Posted June 28, 2022 by Anusha ‐ 3 min read
Saliva is one of the defense mechanism systems of the gingiva. It is a clear, tasteless, odorless, viscous fluid, slightly acidic in nature with a ph of 6.8 consisting of secretions from the parotid gland, sublingual gland, submandibular gland, and mucous glands of the oral cavity. Saliva is the mechanical cleaner of the oral surfaces, by buffering acids produced by bacteria and controlling bacterial activity. Saliva is composed of 98% water, while the other 2% consists of other compounds such as electrolytes, mucus, antibacterial compounds, and various enzymes.
Functions Of Saliva
- Lubrication and protection
- Buffering action and clearance
- Maintenance of tooth integrity
- Antibacterial and antifungal activity
- Taste and digestion
- Antibody- IgA
- Contains coagulation factors
- Exchange of calcium and phosphate ions
- Oral mucosa and esophagus protection
Lubrication and Protection
As a seromucous coating, saliva lubricates and protects oral tissues. Mastication, speech, and swallowing all are aided by the lubricating effects of mucin. Mucins also perform an antibacterial function and as a part of the enamel pellicle, mucin help initiates bacterial colonization.
Saliva dilutes and removes substances (oral debris, noxious agents) from the oral cavity which is referred to as salivary or oral clearance. The salivary buffer bicarbonate-carbonic acid system maintains the physiological ph of the oral cavity. Saliva contains coagulation factors like factor -viii, ix, x, PTA, and hageman factor that hasten blood coagulation and protects the wound from bacterial invasion and colonization. Like bicarbonates, even phosphates help in preventing the oral cavity from bacterial invasion.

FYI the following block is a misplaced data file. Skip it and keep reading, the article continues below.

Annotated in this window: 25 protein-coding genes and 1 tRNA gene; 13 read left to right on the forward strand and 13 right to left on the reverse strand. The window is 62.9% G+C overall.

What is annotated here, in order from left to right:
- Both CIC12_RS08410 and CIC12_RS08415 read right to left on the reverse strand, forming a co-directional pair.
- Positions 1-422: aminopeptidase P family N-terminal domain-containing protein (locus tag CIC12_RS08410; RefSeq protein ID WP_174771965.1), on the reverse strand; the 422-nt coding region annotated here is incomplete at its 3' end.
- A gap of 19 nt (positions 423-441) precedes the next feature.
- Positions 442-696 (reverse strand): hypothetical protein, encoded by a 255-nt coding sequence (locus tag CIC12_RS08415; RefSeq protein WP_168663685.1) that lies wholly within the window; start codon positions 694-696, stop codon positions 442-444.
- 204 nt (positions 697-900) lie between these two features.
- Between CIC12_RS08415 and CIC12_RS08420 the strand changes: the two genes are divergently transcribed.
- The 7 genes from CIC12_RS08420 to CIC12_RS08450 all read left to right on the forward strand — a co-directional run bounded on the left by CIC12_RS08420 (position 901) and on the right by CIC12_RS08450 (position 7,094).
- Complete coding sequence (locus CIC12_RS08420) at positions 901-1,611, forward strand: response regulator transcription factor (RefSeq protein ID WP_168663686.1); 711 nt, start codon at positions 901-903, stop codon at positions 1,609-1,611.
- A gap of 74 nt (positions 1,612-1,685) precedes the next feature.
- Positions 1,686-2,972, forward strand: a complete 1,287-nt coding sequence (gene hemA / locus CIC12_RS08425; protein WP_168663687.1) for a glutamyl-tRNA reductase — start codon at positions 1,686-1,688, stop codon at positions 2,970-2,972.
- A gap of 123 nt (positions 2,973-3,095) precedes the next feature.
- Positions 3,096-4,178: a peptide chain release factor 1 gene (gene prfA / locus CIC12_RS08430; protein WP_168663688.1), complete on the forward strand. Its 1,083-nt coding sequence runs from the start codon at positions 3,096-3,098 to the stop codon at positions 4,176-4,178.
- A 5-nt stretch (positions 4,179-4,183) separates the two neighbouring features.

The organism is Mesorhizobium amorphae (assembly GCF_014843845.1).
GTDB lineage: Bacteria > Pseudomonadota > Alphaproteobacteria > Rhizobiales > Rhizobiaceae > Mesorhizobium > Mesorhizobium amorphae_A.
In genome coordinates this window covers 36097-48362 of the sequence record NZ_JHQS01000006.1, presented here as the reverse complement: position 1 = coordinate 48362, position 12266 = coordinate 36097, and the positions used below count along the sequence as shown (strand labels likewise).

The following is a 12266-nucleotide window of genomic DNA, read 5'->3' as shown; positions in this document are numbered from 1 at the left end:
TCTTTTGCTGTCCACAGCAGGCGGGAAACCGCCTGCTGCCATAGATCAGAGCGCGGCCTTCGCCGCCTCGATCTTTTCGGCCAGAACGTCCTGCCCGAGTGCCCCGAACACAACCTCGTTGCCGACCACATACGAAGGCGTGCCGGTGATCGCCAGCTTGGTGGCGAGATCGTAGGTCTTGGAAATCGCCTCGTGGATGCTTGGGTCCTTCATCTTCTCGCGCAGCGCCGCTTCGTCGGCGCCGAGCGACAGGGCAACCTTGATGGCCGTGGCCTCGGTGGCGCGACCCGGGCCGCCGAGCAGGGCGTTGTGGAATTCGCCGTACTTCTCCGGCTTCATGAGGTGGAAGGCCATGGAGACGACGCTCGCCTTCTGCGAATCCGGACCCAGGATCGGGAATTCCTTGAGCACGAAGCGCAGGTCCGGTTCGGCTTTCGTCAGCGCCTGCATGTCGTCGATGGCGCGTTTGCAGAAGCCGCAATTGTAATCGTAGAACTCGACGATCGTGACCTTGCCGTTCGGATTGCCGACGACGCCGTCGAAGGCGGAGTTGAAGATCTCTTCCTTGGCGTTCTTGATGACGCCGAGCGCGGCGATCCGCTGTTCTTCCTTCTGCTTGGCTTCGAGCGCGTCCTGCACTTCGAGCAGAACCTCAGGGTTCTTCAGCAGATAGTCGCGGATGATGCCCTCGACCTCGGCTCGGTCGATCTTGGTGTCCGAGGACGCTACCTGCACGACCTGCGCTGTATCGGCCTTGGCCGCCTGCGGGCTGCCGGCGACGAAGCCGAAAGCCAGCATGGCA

Maintenance Of Tooth Integrity
Saliva facilitates the demineralization and remineralization process. Demineralization occurs when acids diffuse through plaque and the pellicle into the liquid phase of the enamel between crystal and enamel. Whenever the enamel layer gets damaged due to the acids released by the bacteria, the saliva tries to recover it by the process called remineralization. The fluorides, calcium, phosphates, and other minerals present in saliva will also help in maintaining the tooth’s overall health and thus maintaining the integrity of the tooth.
Antibacterial and antifungal activity
Salivary glands are exocrine glands and as such, they secrete fluids containing immunologic and non-immunologic agents for the protection of teeth surfaces. Saliva contains lysozyme, lactoperoxidase, glucoprotein, mucin, myeloperoxidase, antibodies, etc. Lysozyme is a hydrolytic enzyme that cleavages linking beta1,4 -glycosidic bond of peptidoglycans of the bacterial cell wall. Myeloperoxidases released are bacteriocidal in nature.
Taste And Digestion
Sense of taste is activated during the initial stage of ingestion of food particles. Saliva has an early, limited role in total digestion by beginning the breakdown of starch with amylase, a major component of parotid saliva that initially dissolves the sugar.
Antibodies IgA and IgG
The most predominant antibody released by saliva is IgA which is derived from plasma cells in the salivary gland. It maintains the homeostasis in the oral cavity and helps in reducing the bacteria by stopping them from adhering to the oral structures and the teeth. Salivary IgG is derived from serum via GCF (gingival crevicular fluid) and is present in small amounts in the saliva. The number of IgG increases in cases of inflammation during gingival or periodontal problems causing an increased amount of GCF.
Composition Of Saliva
- Inorganic -The inorganic composition of saliva includes the calcium, phosphate, fluorides, hydrocarbonates, thiocyanates, etc
- Organic - The organic components include mucin, lipase, amylase, SIgA, statherin, histatins, peroxidases, sugars, urea, amino acids, blood group substances, steroid hormones, proline-rich proteins, etc